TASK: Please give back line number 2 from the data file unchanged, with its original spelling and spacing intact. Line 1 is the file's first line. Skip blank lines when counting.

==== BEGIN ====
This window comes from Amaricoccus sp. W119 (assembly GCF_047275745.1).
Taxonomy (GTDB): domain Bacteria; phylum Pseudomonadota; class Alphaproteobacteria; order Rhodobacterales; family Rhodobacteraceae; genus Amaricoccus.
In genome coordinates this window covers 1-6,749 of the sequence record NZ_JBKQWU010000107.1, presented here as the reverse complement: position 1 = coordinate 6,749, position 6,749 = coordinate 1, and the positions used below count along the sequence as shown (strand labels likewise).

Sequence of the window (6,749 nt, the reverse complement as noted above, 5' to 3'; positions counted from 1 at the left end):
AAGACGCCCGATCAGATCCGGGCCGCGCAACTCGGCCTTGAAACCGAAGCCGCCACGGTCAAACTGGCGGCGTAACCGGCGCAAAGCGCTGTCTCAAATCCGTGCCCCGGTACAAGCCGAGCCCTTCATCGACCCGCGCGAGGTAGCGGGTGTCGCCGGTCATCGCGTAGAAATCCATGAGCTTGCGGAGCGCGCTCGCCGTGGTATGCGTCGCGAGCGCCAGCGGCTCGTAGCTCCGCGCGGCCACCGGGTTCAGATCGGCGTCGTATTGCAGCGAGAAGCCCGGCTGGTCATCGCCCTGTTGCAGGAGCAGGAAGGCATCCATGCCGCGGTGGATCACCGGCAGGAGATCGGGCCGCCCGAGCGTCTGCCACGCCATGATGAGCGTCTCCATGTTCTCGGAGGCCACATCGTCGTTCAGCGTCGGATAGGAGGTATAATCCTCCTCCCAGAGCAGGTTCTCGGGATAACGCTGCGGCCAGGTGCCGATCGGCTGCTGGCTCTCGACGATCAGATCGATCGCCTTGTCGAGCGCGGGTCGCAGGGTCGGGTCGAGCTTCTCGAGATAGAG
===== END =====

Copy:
Taxonomy (GTDB): domain Bacteria; phylum Pseudomonadota; class Alphaproteobacteria; order Rhodobacterales; family Rhodobacteraceae; genus Amaricoccus.